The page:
Would you want a project manager to be technically adept as if you were raising a lead that has vast experience on the project? Or are you looking for some one to manage the people on the project and hope that team has the expertise to get the job done? The
optimal solution would be to find some one that is a practiced expert in both sides of the equations. Finding a true leader that is a subject matter expert is like finding a needle in a haystack. Once found or created hold on to them because it’s worth it for the productivity and efficiency a true leader/technical expert can bring to a company. We’ll examine both technical skills and people skills in the capacity of the software project manager. Also, advantages of each type of skill will be gone over and then weighed. Advantages to the business will answer the question, if you had to choose one over the other or one in greater proportion to the other, which would be more beneficial for a project manager to have.
Advantages of Technical Skills
With a varied skill set, it allows a project manager more perspective and different angles of attack when it comes to problem resolution. Often linked to experience, it allows for multiple ways of scrutinizing an obstacle or difficulty faced by the team. Being technically proficient allows for quicker resolution of these impediments to the team. Which in turn help to save precious time and energy, resources that are at a premium on any development endeavor. Another precious resource, money, can be saved through proper upkeep and upgrade of hardware and software. They have a practical understanding of the systems that they use.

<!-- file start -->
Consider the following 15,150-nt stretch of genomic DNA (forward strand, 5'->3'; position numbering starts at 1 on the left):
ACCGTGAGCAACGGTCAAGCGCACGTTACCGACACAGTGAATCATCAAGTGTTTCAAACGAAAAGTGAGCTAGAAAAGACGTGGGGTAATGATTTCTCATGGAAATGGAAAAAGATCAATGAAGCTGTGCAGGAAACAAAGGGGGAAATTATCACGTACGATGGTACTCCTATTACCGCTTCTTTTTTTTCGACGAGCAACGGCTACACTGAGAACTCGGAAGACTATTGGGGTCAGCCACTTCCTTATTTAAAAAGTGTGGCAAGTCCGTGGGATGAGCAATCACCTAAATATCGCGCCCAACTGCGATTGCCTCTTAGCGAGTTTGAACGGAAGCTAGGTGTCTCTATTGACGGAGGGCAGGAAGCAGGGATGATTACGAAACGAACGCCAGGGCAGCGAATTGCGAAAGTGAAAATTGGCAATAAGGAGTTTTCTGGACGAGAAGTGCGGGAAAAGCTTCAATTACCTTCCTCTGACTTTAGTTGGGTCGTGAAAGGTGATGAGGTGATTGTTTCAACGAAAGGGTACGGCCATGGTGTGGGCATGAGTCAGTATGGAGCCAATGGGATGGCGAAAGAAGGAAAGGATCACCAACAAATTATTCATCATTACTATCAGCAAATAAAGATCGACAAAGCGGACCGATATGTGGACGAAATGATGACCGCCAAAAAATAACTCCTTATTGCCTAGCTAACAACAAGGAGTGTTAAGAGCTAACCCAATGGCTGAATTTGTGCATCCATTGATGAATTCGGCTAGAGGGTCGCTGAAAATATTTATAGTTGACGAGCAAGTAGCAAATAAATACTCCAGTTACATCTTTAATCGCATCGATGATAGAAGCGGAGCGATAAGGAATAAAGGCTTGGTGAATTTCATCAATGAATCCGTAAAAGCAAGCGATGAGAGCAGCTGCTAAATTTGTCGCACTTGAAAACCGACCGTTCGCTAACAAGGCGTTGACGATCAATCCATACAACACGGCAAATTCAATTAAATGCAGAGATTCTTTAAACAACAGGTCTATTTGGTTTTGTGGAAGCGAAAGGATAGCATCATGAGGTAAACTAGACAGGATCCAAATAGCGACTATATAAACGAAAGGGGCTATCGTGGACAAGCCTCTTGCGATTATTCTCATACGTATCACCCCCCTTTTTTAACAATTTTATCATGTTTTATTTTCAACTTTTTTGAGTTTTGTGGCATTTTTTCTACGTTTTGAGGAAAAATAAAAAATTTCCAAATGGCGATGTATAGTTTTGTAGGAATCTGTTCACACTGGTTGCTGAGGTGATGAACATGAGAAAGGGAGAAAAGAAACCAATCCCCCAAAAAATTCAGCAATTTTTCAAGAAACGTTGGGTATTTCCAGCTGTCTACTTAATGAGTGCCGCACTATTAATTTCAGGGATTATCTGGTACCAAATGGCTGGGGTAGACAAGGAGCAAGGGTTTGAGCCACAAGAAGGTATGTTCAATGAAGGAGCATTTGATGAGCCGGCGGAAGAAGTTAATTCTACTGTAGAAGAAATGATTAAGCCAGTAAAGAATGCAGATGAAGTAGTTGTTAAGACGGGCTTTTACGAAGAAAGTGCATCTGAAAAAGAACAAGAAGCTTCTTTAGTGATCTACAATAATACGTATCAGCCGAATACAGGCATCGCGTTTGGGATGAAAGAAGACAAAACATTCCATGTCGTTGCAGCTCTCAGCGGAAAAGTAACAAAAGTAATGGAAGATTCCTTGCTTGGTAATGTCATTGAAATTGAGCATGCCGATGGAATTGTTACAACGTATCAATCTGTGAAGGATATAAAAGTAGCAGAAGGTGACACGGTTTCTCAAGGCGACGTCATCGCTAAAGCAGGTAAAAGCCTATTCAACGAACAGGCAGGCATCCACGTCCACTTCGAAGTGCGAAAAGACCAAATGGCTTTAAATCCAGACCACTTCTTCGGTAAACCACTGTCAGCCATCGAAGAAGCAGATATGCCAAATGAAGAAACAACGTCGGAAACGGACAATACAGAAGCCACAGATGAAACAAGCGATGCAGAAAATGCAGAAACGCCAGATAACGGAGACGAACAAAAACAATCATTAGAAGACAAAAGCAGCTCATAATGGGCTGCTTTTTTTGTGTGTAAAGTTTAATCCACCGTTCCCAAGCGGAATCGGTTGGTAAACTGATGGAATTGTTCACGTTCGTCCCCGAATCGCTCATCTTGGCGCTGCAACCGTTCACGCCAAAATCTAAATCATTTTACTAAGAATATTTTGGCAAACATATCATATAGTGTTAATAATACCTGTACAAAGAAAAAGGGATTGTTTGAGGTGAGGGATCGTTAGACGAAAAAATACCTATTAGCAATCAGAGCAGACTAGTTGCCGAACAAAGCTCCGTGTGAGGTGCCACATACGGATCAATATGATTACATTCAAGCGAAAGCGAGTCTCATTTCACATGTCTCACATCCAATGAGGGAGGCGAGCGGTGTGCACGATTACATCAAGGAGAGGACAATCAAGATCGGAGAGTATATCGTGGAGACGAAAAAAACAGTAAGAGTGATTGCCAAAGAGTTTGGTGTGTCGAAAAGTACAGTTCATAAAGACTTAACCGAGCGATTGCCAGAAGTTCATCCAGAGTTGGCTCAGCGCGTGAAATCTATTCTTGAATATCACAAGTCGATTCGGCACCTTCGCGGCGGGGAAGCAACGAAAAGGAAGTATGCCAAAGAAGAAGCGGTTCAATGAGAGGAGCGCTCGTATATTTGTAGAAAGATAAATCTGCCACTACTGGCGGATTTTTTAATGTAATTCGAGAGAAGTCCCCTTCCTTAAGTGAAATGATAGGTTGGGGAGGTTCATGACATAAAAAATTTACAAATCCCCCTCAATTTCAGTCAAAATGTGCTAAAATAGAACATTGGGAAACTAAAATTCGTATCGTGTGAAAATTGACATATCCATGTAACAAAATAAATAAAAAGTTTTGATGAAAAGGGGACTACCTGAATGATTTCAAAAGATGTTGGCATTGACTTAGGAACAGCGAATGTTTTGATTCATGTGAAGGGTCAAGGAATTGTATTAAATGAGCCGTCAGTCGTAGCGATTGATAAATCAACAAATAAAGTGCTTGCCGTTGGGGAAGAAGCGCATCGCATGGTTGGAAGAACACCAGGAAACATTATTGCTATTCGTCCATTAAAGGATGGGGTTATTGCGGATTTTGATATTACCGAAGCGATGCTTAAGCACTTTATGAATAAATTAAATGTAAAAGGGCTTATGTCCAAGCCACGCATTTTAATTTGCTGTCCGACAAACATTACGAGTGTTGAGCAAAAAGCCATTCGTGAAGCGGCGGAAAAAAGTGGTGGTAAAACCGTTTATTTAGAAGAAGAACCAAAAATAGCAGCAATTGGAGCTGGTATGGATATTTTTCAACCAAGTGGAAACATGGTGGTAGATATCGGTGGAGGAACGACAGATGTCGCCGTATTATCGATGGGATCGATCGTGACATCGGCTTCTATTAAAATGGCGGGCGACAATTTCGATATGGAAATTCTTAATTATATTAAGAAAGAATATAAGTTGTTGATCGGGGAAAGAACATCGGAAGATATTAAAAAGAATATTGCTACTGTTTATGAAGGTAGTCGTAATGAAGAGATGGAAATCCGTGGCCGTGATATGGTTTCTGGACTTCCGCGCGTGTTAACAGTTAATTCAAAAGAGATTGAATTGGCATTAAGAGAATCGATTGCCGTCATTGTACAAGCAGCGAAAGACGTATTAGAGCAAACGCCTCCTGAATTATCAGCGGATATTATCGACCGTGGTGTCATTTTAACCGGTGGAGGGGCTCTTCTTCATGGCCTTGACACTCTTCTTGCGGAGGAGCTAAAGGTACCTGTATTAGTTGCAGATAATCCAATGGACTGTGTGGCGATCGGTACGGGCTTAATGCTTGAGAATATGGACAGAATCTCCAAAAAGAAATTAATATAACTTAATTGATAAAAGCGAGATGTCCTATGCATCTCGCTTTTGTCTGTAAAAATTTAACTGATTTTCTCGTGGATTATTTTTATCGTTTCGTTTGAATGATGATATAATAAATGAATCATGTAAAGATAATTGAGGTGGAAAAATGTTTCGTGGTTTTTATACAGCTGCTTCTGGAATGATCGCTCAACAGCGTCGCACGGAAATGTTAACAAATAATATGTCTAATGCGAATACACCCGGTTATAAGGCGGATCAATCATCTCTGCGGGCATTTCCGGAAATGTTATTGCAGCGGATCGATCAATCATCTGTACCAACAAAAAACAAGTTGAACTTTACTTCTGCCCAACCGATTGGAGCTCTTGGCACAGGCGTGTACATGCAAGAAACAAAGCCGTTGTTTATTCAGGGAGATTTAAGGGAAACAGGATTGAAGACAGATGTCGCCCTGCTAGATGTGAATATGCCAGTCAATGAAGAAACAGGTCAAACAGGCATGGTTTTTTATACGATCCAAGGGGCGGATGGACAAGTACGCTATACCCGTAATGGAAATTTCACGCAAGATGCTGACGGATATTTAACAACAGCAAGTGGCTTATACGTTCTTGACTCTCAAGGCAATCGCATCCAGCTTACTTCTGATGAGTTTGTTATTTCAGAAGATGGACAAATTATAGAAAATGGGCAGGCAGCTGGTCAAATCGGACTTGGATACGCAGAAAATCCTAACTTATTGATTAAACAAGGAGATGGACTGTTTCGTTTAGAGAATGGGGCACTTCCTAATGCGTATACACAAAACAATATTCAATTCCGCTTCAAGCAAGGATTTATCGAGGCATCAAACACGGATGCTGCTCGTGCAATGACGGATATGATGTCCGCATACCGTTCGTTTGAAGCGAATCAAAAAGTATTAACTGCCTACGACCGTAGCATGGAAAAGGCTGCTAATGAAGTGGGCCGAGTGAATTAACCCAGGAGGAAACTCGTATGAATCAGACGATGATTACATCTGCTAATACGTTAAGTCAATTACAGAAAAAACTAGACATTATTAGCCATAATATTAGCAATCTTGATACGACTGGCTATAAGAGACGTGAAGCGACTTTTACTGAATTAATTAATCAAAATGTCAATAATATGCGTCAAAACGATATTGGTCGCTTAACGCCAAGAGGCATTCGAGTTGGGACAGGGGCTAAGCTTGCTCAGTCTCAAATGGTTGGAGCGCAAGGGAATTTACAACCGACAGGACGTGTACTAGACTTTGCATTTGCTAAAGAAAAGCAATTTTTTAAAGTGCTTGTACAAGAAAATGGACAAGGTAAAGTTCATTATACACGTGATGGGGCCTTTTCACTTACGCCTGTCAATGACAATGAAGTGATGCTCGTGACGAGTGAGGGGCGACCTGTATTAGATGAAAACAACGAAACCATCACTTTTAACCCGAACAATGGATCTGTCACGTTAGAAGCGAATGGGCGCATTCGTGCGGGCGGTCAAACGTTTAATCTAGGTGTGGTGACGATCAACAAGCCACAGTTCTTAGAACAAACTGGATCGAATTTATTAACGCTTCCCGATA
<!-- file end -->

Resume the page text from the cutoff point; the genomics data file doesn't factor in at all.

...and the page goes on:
Say that the company wanted to put up a website to show off a new product, think about all the technical skills that needed to make a fairly simple site. Registering a domain name, DNS, Configuring an Apache web server to host the new site, HTML, PHP, Making forms, MySQL, CSS, FTPing files, SSH, Search engine submissions. Technically savvy (geeks) people don’t go to retail stores to buy a computer either, they build it themselves. Technology depreciates so rapidly, and since component quality can vary widely, knowing how to buy great value at a great price is a very practical skill. Lastly, we have confidence. Competence creates confidence with new technology. The more technical wisdom you gain, the faster you’ll adapt and feel in control of technology instead of intimidated by it.
Advantages of People Skills
The project manager manages all the resources on a project. One of the most valuable resources in any company is its human resource. Managing human resources take great skill and effort. It is not learned over night and people are not born great managers of others. Rather, it is a learned skill much like becoming technically proficient with information technology. You can be a manager without interpersonal skills and still get the job done but not as effectively. The people under you are affected the most by your management style/skill. A Manager that can pull a team together and keep them cohesive using people skills has an easier time managing any project because quite a few of the problems that arise on a project are a clash of personalities. Those that possess people skill are leaders that can bring vision to the team and are the oil in the business machine that keeps thing running smoothly. They are “includers” not “excluders”, and bring the necessary skill sets together and work to minimize interpersonal friction on the team. With a harmonious team, productivity goes up and problems encountered are more apt to come to a resolution faster because people have a genuine interest to help each other because the leader has turned them into stakeholders.